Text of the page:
For them, Easter calls for a massive Easter egg hunt. They round up lots of children, who of course come with their parents. This year there were parents from both Crimea and from Ukraine — graduate students at Berkeley — which led to a conversation about the current and historic events of the region. I didn’t talk very much, but it was enough for Bruce to observe that I know nothing about the circumstances of the Crimean War except for what I had read in the endnotes to Flashman at the Charge. I considered that to be a compliment until he added that I had either misunderstood or forgotten what was in those endnotes.

He took the opportunity to impose upon me the first two volumes of A.W. Kinglake’s Invasion of the Crimea (1863). I read a couple of pages and agreed that the writing was clever, but I explained that I wouldn’t be reading about the causes of the Crimean War because I didn’t care. He insisted and I left with the books, which turned out to be just the thing to read if you have pneumonia.

As it turns out, the build-up to the Crimean War was remarkably similar to successful divorce mediation that turns disastrous because the participants deal with apparent issues, which they mistake for core issues. What follows is a very truncated version of what took place before the commencement of hostilities. There are no more details than necessary to draw an analogy between the cause of a significant Continental war and a simple divorce.

Crimea is a big peninsula that hangs into the Black Sea from the bottom of Ukraine. So far as I can tell, the cause of the Crimean War had little or nothing to do with Crimea. It was about: Palestine!

At the time, Palestine was ruled by the Sultan of the (Turkish) Ottoman Empire. Although he was a Muslim ruler of a Muslim empire, he consistently acknowledged and honored the rights of Christians to visit and worship at their holy places whether they were “Latin Christians” (Roman Catholics) or Eastern Orthodox Christians (mostly Greek and Russian Orthodox). Under a treaty between the Sultan and the King of France made in 1740, the French were given the right to hold the key to the Church of the Nativity in Bethlehem. Due to events subsequent to 1740 — such as the French Revolution and the secularization of the country — the Sultan, over time, gave Orthodox monks nominal control over the door to the church.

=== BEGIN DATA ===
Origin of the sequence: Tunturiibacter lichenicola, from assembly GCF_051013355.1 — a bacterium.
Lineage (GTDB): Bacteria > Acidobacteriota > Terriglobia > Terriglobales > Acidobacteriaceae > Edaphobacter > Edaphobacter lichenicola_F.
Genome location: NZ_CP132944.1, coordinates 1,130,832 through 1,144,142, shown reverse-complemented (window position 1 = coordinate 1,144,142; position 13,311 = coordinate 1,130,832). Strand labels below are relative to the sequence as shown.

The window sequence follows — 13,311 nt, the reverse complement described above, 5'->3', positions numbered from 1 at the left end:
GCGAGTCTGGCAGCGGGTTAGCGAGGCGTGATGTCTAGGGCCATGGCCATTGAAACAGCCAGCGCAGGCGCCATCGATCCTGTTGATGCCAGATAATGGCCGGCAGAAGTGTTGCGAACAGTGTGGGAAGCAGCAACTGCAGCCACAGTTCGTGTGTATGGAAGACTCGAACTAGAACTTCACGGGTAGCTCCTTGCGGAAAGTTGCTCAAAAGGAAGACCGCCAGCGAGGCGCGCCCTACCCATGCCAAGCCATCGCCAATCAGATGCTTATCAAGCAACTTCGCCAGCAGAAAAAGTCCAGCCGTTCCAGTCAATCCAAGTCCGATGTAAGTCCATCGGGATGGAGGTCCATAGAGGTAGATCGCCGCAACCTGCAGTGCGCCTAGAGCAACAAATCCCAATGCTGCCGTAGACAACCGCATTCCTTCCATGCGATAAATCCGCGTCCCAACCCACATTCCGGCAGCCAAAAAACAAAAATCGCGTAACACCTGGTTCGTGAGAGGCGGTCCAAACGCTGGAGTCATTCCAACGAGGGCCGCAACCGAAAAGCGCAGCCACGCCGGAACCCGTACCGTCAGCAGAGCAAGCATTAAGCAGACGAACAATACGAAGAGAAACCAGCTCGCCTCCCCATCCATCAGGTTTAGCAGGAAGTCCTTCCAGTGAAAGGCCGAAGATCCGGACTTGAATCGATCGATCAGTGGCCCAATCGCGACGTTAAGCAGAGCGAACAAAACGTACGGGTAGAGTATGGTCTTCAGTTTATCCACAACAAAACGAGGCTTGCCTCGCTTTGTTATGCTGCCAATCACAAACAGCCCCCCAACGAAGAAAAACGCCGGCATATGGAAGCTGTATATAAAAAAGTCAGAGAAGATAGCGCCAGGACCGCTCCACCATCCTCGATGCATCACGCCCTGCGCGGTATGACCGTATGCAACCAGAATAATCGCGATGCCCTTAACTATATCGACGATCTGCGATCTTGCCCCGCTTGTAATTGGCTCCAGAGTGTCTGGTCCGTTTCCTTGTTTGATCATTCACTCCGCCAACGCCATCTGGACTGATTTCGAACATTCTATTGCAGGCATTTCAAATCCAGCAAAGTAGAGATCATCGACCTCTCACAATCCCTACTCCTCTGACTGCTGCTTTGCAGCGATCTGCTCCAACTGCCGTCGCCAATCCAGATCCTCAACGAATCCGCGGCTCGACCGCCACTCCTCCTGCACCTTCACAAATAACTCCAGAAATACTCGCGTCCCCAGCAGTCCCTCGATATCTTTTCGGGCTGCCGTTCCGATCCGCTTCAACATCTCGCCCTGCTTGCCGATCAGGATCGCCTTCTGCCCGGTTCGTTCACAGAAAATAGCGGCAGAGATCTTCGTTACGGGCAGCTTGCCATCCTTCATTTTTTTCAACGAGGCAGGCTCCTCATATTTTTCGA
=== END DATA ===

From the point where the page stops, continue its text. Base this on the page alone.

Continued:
As a part of a plan to enlist the support of French Catholics, Emperor Napoleon III asserted his duty to protect Roman Catholics in Palestine under the treaty of 1740 and insisted on the return of control of the door to Latin monks. To show he meant business, he impressed the Sultan and the Czar of Russia with a show of force. The Sultan yielded to the demand.

In his spiritual capacity, Czar Nicholas I was the Protector of Orthodox Christians. In response to the derogation of the rights of Orthodox Christians in Palestine, he mobilized his Army as a show of force for the benefit of the Sultan and Napoleon III.

Some European diplomats, according to Kinglake, were “startled by the nature of the question … [and] inquired whether ... a key meant an instrument for opening a door” or “a symbol representing the power to keep some Christians out while allowing others to enter.” Diplomacy answered that the key was really a key — a key to open the door, “and it was not one that would be used to lock Orthodox Christians out."